Sample Problem 7.1 (p. 344)

Problem Statement
In the frame shown, determine the internal forces (a) in member ACF at point J, (b) in member BCD at point K. This frame has been previously considered in Sample Prob. 6.5.

Solution: (a) M = 2160 N-m (CCW), F = 1344 N (right-downward), V = 1197 N (left-downward)
(b) M = 1800 N-m (CW), F = 0, V = 1200 N (upward)

Sample Problem 8.1 (p. 403)

Problem Statement
A 100-lb force acts as shown on a 300-lb block placed on an inclined plane. The coefficients of friction between the block and the plane are ms = 0.25 andmk = 0.20. Determine whether the block is in equilibrium, and find the value of the friction force.

Solution: Block not in equilibrium, Factual = 48 lb (right-upward)

Sample Problem 8.3 (p. 405)

Problem Statement
The movable bracket shown may be placed at any height on the 3-in.-diameter pipe. If the coefficient of static friction between the pipe and bracket is 0.25, determine the minimum distance x at which the load W can be supported. Neglect the weight of the bracket.

Solution: x = 12 in.

Students can control the location at which the load W is applied by adjusting a slider. Depending on where they put the load, the bracket either stays stationary or moves downward. Also, students can change the coefficient of static friction between the pipe and the bracket. In doing so, they gain the intuition that with a larger coefficient of static friction, they can place the load closer to the pipe without the bracket sliding down.

Homework Problem 11.36 (p. 604)

Problem Statement
Assuming a uniform acceleration of 11 ft/s2 and knowing that the speed of a car as it passes A is 30 mi/h, determine (a) the time required for the car to reach B, (b) the speed of the car as it passes B.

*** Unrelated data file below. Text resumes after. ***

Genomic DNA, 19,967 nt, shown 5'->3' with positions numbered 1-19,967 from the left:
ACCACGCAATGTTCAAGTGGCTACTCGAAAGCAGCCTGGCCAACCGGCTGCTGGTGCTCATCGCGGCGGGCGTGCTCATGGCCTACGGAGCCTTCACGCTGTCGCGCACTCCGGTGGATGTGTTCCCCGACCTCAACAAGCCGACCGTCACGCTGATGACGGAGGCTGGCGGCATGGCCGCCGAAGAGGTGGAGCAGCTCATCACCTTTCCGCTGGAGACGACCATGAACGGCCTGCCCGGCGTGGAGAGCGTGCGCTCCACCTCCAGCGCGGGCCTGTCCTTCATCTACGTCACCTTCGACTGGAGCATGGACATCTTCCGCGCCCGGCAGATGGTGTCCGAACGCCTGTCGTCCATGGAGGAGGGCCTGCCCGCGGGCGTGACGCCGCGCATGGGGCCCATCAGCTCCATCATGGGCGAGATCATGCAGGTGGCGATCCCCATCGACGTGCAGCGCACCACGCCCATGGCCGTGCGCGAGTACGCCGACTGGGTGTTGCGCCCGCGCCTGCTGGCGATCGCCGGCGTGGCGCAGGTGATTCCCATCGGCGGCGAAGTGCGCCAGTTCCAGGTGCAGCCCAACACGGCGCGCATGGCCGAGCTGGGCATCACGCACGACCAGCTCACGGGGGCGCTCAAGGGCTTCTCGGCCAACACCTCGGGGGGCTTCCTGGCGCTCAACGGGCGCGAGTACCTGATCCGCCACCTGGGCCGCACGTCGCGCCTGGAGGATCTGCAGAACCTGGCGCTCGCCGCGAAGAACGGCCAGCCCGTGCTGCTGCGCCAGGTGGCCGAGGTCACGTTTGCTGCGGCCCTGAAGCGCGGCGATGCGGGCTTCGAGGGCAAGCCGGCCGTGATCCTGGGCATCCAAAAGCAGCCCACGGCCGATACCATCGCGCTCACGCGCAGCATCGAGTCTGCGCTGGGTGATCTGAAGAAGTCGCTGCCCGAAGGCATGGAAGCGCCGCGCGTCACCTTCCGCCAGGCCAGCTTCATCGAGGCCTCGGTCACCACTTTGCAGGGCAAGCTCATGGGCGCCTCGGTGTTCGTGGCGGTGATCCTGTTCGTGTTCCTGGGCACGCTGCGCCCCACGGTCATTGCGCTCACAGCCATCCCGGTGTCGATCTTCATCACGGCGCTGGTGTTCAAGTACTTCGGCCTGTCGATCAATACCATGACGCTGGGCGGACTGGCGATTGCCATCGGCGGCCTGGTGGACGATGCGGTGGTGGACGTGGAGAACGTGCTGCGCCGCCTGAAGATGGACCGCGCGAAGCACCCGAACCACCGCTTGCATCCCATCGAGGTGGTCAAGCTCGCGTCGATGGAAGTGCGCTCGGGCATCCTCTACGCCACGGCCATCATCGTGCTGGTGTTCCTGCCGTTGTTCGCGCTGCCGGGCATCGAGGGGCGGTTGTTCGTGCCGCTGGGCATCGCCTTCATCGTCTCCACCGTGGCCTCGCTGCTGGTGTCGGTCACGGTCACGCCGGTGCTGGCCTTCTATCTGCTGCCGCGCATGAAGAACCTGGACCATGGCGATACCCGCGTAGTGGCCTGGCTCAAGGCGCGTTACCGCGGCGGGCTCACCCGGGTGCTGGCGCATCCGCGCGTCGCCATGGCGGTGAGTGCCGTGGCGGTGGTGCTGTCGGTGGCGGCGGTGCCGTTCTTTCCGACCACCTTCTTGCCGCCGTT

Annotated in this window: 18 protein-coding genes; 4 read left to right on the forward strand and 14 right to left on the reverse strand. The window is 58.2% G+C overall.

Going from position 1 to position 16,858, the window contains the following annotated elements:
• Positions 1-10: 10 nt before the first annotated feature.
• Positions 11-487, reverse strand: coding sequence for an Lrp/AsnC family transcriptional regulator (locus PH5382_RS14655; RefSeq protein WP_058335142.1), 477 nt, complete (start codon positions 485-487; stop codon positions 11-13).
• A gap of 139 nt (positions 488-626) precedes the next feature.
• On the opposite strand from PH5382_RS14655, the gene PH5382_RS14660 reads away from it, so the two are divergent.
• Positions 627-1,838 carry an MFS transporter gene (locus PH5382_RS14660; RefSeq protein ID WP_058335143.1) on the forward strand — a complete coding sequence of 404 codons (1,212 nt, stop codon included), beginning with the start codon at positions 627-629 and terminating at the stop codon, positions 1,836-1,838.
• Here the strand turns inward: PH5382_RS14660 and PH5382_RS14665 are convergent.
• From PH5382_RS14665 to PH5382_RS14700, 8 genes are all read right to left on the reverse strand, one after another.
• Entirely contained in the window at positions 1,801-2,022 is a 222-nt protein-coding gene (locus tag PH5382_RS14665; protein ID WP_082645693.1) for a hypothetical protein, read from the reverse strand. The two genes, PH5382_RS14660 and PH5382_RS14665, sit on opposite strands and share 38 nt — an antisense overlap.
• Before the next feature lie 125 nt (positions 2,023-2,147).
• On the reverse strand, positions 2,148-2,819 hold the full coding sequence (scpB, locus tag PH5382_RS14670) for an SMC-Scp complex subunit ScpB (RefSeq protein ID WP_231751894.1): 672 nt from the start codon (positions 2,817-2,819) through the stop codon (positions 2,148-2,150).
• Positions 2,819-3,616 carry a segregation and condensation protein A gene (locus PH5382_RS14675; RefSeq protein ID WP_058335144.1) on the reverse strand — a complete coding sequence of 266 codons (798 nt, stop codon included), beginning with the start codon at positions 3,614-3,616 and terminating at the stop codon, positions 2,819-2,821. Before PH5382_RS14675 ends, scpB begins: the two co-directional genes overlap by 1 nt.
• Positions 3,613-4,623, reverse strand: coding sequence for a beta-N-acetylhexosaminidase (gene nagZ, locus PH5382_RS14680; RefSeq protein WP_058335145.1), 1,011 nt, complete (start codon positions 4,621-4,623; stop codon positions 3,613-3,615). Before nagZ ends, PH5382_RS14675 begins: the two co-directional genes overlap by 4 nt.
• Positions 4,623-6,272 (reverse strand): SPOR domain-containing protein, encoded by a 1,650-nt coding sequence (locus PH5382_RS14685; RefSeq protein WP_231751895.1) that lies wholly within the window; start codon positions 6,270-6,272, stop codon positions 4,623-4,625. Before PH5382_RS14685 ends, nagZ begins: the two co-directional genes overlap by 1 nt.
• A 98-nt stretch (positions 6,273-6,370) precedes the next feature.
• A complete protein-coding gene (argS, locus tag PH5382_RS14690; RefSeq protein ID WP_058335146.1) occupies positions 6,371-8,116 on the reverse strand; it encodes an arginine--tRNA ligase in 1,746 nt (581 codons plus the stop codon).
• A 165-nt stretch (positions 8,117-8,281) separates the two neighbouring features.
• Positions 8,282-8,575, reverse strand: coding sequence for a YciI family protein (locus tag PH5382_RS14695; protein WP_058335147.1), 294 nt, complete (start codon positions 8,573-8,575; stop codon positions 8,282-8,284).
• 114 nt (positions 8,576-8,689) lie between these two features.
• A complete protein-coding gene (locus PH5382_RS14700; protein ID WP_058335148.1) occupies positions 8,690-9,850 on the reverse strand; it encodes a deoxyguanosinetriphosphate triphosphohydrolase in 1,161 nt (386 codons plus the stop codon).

Solution: (a) 2.72 s (b) 50.4 mi/h

Graphs and meters allow the students to look up the final position of the car (160 feet) and find the corresponding time and velocity at that point by scrolling along the time line.

Homework Problem 11.41 (p. 606)

Problem Statement
In a boat race, boat A is leading boat B by 120 ft and both boats are traveling a constant speed of 105 mi/h. At t = 0, the boats accelerate at constant rates. Knowing that when B passes A, t = 8 s and vA = 135 mi/h, determine (a) the acceleration of A, (b) the acceleration of B.

Solution: (a) 5.50 ft/s2 (b) 9.25 ft/s2

By trial and error and by looking at the meters at the bottom of the simulation, students can find the correct acceleration for each boat such that the conditions in the problem statement are satisfied. The simulation is intended to be a realistic boat race that is exciting and motivational.

Sample Problem 11.8 (p. 629)

Problem Statement
A projectile is fired with an initial velocity of 800 ft/s2 at a target B located 2000 ft above the gun A and at a horizontal distance of 12,000 ft. Neglecting air resistance, determine the value of the firing angle a .

Solution: a = 29.5o, a = 70.0o

The answer to this problem can be determined by trial-and-error interaction with the Working Model file. Alternately, closed form solutions from hand calculations can be verified via simulation. With different combinations of initial projectile velocity and trajectory angle, students can experiment to see when the target would be hit.

Sample Problem 12.3 (p. 677)

Problem Statement
The two blocks shown start from rest. The horizontal plane and the pulley are frictionless, and the pulley is assumed to be of negligible mass. Determine the acceleration of each block and the tension in each cord.

Solution: aA = 8.40 m/s2, aB = 4.20 m/s2, T1 = 840 N, T2 = 1680 N

Sample Problem 12.4 (p. 678)

Problem Statement (altered from text)
A 12-lb block B starts from rest and slides down a 30-lb wedge A, which is supported by a horizontal surface. Neglecting friction, determine (a) the acceleration of the wedge, (b) the acceleration of the block relative to the wedge.

Solution: (a) 5.07 ft/s2 (b) 20.5 ft/s2 @ 30o